Han Xizai's Night BanquetVery early semblances of the comic format were seen in ancient Chinese art. One such example is the Chinese painting entitled, "Han Xizai's Night Banquet," (10th century). It was divided in five sections, depicting the nightlife of a Chinese government official named, Han Xizai. The sequential use of scenes loosely define it as an early comic strip. These sequential divisions represent the basic structure we consider in the modern notion of comic books. We also see a narrative, told as a sequential story. It was believed to be painted by Gu Hongzhong, as a satirical rebuke of Minister, Han Xizai, who allowed the excesses of banquets and women to interfere with his duties as an official. The emperor commissioned this piece as a tactful admonishment. Despite the rebuke, Minister Han Xizai continued his revelry and loose lifestyle until the fall of the Southern Tang. Although it is not a comic strip by the strictest definition, it does maintain some of the basic and earliest format that now defines sequential art. For a picture of the complete scroll, please see the following link at Columbia University Media Center.

Gu Hongzhong, The Night Revels of Han Xizai, ca. 970; Hand scroll, ink and color on silk, 11 1/4 x 132 in. (28.7 x 335.5 cm) Palace Museum, Beijing.


From the book, "Comics, Comix & Graphic Novels A History of Comic Art," 1996, Phaidon Press Ltd., Roger Sabin gives an excellent overview of the earliest use of the comic book format. Much like the explosive effects of the internet on our modern day mass communication, so did the invention of the printing press change communications in the middle ages. Images for the mass audience were now distributed directly to the people, instead of through museums or monuments. Woodcuts were sold on the streets and brought to the people news, political satire, or religious information, all in pictorial form. The graphic story best communicated these ideas because they were quickly grasped visually, and relied less on the written word.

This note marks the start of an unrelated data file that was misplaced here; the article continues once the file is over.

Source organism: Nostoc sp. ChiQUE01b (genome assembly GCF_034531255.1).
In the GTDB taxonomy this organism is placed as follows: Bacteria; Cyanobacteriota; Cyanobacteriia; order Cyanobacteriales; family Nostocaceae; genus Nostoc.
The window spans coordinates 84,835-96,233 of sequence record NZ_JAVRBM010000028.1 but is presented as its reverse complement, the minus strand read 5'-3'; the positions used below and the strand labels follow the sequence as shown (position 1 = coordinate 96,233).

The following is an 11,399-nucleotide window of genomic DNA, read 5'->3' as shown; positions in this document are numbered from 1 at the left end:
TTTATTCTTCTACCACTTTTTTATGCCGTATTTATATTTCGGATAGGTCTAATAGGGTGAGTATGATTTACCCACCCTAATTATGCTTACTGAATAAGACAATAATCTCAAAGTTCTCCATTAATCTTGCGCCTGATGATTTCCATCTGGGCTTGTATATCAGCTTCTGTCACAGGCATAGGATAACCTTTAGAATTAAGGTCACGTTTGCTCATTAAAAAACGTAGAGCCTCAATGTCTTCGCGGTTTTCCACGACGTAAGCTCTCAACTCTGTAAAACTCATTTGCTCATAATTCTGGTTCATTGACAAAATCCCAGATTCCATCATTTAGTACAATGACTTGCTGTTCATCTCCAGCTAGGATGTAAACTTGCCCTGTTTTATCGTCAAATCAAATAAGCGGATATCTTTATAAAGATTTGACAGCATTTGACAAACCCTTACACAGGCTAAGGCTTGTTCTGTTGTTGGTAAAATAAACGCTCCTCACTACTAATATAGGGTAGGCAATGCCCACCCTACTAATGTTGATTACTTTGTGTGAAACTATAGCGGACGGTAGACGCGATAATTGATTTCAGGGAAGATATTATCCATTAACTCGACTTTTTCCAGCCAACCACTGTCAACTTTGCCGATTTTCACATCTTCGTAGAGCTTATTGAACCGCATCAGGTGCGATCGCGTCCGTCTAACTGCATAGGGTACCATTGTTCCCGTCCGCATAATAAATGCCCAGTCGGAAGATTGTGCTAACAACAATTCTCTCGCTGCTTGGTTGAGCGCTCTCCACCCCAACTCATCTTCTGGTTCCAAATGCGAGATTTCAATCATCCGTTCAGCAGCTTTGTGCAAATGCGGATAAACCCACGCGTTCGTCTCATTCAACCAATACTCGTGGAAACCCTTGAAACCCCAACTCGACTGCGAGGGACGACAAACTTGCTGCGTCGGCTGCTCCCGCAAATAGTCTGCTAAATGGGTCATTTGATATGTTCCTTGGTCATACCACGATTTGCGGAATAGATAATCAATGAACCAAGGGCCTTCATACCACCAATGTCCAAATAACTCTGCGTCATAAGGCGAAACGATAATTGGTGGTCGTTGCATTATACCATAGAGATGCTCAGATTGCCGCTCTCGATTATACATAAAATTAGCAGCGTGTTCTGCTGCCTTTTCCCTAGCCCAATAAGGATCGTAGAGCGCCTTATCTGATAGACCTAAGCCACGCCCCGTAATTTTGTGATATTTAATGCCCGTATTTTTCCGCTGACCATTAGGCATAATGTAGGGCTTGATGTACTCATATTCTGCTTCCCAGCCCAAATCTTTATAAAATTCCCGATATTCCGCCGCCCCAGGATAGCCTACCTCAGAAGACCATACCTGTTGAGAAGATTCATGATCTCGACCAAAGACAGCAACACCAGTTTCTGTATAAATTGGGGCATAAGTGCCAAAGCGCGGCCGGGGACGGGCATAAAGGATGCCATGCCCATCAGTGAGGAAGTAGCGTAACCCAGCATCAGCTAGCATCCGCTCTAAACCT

Below, we see a London woman sending her husband off to war. (c. 1644). Notice how an early from of dialogue is used, where the lady says, "Go to War." To the right of that image is advertised the beheading of Lord William Russell for committing treason in London in 1683. These are characteristically like the panels of a comic book, in the way it is created through pictorial narrative and dialogue.


Go to Warchopping block


Below is one of my favorites, called, "Kissing Hand," by H Heath. It was a satire for the pretentious conduct of the Court of Queen Caroline, 1827. This type of image was enjoyed by the middle-class as a satire against the privileged aristocracy. This has an excellent use of the word balloon, a precursor of those used in modern comics.


Kissing Hands